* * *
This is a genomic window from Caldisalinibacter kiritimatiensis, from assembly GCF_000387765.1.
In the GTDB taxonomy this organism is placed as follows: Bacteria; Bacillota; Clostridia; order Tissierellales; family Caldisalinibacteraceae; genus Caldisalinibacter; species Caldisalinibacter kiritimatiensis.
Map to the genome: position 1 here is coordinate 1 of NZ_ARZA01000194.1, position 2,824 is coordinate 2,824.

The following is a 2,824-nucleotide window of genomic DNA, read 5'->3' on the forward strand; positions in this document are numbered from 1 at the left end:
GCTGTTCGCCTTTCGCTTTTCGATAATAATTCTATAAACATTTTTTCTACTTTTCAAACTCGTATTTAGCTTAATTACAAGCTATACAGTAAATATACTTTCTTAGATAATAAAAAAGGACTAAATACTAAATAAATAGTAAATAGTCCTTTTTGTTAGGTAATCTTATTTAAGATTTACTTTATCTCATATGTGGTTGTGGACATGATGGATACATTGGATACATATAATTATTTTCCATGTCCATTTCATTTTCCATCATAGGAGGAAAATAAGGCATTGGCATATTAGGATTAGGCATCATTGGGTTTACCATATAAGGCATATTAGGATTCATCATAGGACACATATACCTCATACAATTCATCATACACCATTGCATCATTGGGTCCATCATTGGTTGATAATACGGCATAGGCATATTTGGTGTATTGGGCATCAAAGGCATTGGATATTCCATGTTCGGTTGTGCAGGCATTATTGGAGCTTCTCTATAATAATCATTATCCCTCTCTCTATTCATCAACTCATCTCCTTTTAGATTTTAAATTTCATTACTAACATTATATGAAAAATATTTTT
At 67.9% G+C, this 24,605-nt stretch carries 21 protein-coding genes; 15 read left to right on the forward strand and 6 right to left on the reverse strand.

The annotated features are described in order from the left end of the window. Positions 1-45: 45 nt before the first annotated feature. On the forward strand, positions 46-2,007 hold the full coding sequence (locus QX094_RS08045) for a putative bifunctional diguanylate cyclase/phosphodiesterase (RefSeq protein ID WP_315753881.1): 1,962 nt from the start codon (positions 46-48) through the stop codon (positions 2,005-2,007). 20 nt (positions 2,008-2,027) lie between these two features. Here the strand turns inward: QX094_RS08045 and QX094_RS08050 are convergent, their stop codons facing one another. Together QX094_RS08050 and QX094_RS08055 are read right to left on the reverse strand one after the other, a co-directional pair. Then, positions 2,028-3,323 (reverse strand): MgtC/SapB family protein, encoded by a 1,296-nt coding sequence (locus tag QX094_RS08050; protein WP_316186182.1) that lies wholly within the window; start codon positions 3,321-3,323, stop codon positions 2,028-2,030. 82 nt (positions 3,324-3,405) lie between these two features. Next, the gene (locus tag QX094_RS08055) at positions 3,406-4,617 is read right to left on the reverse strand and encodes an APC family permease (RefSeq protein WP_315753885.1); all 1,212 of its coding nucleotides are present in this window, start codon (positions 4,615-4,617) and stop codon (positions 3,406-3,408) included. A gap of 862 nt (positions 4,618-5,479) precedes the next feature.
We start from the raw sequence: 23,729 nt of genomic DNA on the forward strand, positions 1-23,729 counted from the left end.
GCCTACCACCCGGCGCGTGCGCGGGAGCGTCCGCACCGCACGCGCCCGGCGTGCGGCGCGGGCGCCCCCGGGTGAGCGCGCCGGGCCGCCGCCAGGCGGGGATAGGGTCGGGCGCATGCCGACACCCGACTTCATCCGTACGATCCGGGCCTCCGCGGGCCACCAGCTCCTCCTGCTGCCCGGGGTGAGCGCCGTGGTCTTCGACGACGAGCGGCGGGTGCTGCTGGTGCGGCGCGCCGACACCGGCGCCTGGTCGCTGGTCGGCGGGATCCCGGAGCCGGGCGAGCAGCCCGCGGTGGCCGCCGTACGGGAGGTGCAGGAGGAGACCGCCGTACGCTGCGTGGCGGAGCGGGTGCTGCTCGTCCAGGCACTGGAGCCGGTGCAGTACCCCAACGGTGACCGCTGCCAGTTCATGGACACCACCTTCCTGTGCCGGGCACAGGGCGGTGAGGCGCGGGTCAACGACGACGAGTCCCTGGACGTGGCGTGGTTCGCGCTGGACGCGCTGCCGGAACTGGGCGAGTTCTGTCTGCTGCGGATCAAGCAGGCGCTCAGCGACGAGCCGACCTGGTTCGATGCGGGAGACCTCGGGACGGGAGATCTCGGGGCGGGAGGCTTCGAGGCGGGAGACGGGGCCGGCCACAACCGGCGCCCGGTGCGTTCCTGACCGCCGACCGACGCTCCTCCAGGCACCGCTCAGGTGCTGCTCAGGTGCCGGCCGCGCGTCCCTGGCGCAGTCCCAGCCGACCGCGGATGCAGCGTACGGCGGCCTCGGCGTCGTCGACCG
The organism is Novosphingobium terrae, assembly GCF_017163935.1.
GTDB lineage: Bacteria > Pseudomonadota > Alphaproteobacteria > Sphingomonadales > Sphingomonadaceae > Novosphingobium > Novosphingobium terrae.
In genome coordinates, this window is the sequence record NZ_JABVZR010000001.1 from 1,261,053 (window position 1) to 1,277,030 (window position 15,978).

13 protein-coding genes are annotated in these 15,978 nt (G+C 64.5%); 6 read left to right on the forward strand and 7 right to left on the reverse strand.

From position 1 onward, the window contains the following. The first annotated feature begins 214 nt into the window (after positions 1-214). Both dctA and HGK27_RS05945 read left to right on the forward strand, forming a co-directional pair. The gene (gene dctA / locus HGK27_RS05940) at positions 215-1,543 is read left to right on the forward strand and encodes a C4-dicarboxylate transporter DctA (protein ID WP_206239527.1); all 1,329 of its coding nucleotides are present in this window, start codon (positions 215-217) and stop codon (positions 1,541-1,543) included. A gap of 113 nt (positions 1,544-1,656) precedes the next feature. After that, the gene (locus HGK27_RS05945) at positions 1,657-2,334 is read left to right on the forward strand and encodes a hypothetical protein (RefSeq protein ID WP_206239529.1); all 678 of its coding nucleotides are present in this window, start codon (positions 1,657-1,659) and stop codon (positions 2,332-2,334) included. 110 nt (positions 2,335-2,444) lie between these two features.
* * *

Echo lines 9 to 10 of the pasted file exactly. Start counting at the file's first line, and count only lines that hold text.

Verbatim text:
GCCTACCACCCGGCGCGTGCGCGGGAGCGTCCGCACCGCACGCGCCCGGCGTGCGGCGCGGGCGCCCCCGGGTGAGCGCGCCGGGCCGCCGCCAGGCGGGGATAGGGTCGGGCGCATGCCGACACCCGACTTCATCCGTACGATCCGGGCCTCCGCGGGCCACCAGCTCCTCCTGCTGCCCGGGGTGAGCGCCGTGGTCTTCGACGACGAGCGGCGGGTGCTGCTGGTGCGGCGCGCCGACACCGGCGCCTGGTCGCTGGTCGGCGGGATCCCGGAGCCGGGCGAGCAGCCCGCGGTGGCCGCCGTACGGGAGGTGCAGGAGGAGACCGCCGTACGCTGCGTGGCGGAGCGGGTGCTGCTCGTCCAGGCACTGGAGCCGGTGCAGTACCCCAACGGTGACCGCTGCCAGTTCATGGACACCACCTTCCTGTGCCGGGCACAGGGCGGTGAGGCGCGGGTCAACGACGACGAGTCCCTGGACGTGGCGTGGTTCGCGCTGGACGCGCTGCCGGAACTGGGCGAGTTCTGTCTGCTGCGGATCAAGCAGGCGCTCAGCGACGAGCCGACCTGGTTCGATGCGGGAGACCTCGGGACGGGAGATCTCGGGGCGGGAGGCTTCGAGGCGGGAGACGGGGCCGGCCACAACCGGCGCCCGGTGCGTTCCTGACCGCCGACCGACGCTCCTCCAGGCACCGCTCAGGTGCTGCTCAGGTGCCGGCCGCGCGTCCCTGGCGCAGTCCCAGCCGACCGCGGATGCAGCGTACGGCGGCCTCGGCGTCGTCGACCG
The organism is Novosphingobium terrae, assembly GCF_017163935.1.